Next steps

Ensuring the vitality and health of democracy is a priority concern for the GoC and is a cornerstone of the OGP’s Open Government Declaration. [40] The quality and veracity of government-held information to which citizens have access is one of many factors contributing to the levels of trust they accord to democratic institutions. Another contributing factor, and the main focus of this commitment, is the quality and veracity information circulating in the mediasphere about government and public policy related matters.

Commitment 6 is certainly illustrative of efforts to tackle domestic and international disinformation-based threats to Canada. However meritorious its objectives, in the absence of more narrow precision, the proposed line of action for building resilient democratic institutions in the digital age can just as well be enacted outside the auspices of Canada’s OGP action plan.

The IRM researcher suggests that a problem-centred approach toward tackling “campaigns of false information and "fake news",” that is more directly germane to the OGP and which builds on Canada’s status as a global leader in open data, might focus, for example, on working in tandem with civil society organizations and other stakeholders to pilot initiatives aimed at investigating the impact robust open government data initiatives and programs have on countering disinformation and so-called fake news.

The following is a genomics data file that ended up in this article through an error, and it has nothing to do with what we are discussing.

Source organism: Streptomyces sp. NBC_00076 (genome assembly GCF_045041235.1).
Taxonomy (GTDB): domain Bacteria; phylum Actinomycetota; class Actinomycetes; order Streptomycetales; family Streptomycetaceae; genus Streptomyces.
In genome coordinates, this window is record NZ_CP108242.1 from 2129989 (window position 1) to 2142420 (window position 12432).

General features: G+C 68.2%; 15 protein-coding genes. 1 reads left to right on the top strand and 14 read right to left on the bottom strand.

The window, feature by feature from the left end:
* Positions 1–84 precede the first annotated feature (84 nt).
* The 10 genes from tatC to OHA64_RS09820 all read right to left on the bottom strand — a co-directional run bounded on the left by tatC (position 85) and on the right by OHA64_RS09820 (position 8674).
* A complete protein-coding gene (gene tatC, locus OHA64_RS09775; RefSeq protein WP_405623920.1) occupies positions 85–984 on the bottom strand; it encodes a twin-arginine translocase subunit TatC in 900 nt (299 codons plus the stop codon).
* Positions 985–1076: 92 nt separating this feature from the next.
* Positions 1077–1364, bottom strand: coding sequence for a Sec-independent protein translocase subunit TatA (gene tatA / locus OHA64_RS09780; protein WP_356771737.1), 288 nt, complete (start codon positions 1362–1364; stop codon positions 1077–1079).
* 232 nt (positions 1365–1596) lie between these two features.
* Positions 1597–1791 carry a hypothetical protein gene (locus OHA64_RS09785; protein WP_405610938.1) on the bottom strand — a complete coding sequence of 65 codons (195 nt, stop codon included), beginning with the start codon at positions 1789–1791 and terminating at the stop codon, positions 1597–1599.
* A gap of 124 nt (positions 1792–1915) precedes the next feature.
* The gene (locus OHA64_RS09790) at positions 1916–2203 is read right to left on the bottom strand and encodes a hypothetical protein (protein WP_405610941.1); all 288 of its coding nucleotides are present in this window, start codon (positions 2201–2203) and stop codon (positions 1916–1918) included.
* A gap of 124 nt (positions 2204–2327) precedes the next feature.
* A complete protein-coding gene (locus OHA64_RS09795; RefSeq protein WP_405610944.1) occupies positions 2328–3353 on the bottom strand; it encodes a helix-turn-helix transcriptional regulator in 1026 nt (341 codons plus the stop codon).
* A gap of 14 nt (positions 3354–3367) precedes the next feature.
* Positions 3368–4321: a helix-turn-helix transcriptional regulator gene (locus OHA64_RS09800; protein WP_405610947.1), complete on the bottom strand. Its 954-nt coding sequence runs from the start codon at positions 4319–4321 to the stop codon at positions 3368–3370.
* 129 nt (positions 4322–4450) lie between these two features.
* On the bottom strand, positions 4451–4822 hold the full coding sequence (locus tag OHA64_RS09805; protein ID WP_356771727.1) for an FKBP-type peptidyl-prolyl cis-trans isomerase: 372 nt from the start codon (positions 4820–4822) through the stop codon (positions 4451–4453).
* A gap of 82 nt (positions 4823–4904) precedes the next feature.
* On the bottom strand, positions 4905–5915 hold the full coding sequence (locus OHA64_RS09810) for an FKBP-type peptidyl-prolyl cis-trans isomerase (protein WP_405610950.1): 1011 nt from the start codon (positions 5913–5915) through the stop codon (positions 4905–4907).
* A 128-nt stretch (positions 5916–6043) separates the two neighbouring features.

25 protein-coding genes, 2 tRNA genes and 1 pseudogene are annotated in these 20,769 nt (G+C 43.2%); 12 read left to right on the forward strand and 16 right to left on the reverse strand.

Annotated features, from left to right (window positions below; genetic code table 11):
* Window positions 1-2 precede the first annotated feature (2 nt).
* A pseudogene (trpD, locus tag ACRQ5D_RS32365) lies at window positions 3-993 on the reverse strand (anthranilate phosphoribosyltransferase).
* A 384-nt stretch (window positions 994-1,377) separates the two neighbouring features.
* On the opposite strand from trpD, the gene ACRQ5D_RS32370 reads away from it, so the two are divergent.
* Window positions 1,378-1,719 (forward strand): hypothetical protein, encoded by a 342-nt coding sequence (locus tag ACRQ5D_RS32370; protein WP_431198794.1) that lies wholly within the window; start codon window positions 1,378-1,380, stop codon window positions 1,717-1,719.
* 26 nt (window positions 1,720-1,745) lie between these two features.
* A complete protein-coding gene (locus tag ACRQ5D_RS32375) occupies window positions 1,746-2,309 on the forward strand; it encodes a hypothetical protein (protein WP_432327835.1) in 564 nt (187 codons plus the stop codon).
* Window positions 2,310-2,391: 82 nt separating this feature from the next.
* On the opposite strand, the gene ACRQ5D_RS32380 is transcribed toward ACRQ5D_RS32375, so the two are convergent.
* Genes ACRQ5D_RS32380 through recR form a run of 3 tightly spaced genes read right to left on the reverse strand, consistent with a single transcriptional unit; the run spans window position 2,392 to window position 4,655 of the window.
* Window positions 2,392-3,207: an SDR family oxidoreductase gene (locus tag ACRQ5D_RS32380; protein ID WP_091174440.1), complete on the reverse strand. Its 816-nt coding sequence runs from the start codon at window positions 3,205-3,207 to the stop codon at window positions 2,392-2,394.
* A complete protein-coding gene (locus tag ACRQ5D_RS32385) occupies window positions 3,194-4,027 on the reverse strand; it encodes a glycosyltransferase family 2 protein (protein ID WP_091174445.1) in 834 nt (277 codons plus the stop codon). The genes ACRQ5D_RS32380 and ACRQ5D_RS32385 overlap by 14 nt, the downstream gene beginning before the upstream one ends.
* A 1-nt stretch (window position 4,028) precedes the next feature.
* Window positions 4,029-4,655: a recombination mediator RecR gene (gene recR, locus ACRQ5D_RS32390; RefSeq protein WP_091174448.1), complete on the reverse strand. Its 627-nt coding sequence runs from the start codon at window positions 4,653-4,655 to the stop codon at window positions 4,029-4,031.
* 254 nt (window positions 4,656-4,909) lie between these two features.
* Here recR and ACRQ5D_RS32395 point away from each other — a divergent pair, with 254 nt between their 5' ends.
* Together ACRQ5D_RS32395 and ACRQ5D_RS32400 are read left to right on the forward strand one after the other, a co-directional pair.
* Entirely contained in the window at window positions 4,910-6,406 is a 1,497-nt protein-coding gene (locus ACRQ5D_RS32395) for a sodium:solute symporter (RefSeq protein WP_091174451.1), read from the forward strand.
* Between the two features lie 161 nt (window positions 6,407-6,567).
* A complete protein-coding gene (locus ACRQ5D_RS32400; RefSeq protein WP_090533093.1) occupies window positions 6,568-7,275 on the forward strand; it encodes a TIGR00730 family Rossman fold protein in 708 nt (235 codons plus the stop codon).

[37] Public Policy Forum (2017). The Shattered Mirror: News, Democracy and Trust in the Digital Age. Ottawa. January. https://shatteredmirror.ca/wp-content/uploads/theShatteredMirror.pdf. See also, Vosoughi, Soroush, Roy, Deb, & Aral, Sinan (March 9, 2018). The spread of true and false news online. Science, 359(6380): 1146-1151 https://science.sciencemag.org/content/359/6380/1146
[38] A recent survey of some 2400 Canadians commissioned by the Canadian Journalism Foundation found that some forty percent of respondents reported finding it difficult to distinguish between truth and misinformation in the news. See, Canadian Journalism Foundation (2019). News Consumption Survey. Earnscliffe Strategy Group April. http://cjf-fjc.ca/sites/default/files/CJF%20News%20Consumption%20Survey.pdf

Commitments

  1. User-Friendly Open Government

    CA0064, 2018, Access to Information

  2. Financial Transparency and Accountability

    CA0065, 2018, Access to Information

  3. Corporate Transparency

    CA0066, 2018, Anti-Corruption

  4. Digital Government and Services

    CA0067, 2018, Automated Decision-Making

  5. Open Science

    CA0068, 2018, Access to Information

  6. Healthy Democracy

    CA0069, 2018, Anti-Corruption

  7. Access to Information

    CA0070, 2018, Access to Information

  8. Feminist and Inclusive Dialogue

    CA0071, 2018, Capacity Building

  9. Reconciliation and Open Government

    CA0072, 2018, Access to Information

  10. Open Government Community

    CA0073, 2018, Access to Information

  11. Enhance Access to Information